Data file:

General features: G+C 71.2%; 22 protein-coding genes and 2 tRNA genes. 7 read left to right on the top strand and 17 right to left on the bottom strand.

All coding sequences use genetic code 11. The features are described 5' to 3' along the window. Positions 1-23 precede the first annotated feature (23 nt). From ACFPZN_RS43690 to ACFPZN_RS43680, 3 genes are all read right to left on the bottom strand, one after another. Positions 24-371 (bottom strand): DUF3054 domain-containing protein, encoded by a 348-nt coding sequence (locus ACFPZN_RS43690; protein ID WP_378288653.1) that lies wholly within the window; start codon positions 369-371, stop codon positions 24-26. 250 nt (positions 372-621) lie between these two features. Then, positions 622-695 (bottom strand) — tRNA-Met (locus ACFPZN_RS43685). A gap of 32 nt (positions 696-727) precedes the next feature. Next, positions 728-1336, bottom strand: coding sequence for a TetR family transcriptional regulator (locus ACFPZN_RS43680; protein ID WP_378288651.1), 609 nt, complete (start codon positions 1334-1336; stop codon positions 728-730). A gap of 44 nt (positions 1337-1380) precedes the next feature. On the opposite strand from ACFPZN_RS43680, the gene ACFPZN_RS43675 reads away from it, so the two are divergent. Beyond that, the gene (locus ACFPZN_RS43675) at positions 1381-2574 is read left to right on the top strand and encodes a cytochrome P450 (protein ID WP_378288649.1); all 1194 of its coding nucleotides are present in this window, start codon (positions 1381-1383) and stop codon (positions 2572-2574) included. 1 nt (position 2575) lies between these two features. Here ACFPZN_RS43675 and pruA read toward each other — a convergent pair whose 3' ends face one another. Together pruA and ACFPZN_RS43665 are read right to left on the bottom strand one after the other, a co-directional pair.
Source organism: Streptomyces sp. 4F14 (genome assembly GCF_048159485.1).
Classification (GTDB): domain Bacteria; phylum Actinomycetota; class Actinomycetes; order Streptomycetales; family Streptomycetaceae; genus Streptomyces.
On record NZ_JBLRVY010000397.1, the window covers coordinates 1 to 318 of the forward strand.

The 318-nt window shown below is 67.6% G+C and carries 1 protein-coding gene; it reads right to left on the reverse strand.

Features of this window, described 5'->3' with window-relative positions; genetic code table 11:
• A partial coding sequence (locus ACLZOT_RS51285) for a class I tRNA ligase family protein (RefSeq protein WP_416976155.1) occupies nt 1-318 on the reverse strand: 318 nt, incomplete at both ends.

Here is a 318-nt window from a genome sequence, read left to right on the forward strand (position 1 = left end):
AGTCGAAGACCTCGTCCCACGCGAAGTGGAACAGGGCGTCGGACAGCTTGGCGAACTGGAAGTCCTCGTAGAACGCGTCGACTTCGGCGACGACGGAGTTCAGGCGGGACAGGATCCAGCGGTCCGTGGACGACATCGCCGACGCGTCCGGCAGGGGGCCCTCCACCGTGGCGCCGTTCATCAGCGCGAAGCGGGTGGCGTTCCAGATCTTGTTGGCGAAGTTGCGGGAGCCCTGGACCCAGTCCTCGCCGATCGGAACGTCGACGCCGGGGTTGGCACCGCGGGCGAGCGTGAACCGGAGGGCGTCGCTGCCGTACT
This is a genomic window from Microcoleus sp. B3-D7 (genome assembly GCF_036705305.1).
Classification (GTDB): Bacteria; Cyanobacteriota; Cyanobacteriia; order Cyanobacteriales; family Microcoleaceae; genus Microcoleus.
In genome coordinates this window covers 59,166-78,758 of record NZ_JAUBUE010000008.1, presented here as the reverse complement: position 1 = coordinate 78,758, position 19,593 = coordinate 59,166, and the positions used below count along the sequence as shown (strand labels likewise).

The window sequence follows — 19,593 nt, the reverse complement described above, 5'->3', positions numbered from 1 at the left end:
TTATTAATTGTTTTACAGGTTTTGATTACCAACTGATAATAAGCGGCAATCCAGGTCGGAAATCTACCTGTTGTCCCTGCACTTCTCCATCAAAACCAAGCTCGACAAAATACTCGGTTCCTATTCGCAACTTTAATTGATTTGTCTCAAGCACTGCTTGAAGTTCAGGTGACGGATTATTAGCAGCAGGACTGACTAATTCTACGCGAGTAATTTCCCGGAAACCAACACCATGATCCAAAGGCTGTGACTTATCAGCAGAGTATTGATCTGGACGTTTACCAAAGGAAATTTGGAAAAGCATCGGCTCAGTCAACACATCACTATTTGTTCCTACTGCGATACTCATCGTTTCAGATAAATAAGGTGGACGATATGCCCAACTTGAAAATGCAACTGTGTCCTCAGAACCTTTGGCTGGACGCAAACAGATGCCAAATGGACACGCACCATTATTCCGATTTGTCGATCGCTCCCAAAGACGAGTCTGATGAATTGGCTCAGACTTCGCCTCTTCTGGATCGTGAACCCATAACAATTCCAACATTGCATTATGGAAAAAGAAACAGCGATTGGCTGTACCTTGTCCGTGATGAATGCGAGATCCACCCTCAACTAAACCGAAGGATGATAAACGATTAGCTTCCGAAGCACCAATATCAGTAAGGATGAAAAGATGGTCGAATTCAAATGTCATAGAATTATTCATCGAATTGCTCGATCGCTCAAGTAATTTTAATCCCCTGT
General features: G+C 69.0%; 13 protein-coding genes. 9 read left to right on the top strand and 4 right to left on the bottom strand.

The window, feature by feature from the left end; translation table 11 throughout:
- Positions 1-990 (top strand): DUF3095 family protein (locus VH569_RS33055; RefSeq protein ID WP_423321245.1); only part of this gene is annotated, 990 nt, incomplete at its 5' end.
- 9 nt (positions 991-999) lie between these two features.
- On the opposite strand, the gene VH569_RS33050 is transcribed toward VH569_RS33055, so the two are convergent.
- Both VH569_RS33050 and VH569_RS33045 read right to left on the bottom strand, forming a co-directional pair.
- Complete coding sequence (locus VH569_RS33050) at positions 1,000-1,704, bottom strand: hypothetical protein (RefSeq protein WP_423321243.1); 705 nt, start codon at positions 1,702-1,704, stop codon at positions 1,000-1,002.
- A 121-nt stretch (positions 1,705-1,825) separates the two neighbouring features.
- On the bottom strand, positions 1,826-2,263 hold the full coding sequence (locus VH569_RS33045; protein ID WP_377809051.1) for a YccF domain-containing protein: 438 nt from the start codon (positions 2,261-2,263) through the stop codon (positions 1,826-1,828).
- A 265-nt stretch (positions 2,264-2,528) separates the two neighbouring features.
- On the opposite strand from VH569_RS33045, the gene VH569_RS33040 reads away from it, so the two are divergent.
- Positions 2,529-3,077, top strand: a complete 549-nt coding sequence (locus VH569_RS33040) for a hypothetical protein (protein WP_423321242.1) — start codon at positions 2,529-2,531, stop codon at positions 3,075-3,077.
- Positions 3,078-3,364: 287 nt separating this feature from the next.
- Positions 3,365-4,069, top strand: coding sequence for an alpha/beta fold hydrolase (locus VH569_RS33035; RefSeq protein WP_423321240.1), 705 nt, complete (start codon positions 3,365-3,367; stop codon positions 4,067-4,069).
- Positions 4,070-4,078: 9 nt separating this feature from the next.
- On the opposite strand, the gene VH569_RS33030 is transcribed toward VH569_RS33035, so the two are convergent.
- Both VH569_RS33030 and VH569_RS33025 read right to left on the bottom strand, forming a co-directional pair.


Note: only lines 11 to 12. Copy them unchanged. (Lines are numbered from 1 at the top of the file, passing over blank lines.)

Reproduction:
This is a genomic window from Microcoleus sp. B3-D7 (genome assembly GCF_036705305.1).
Classification (GTDB): Bacteria; Cyanobacteriota; Cyanobacteriia; order Cyanobacteriales; family Microcoleaceae; genus Microcoleus.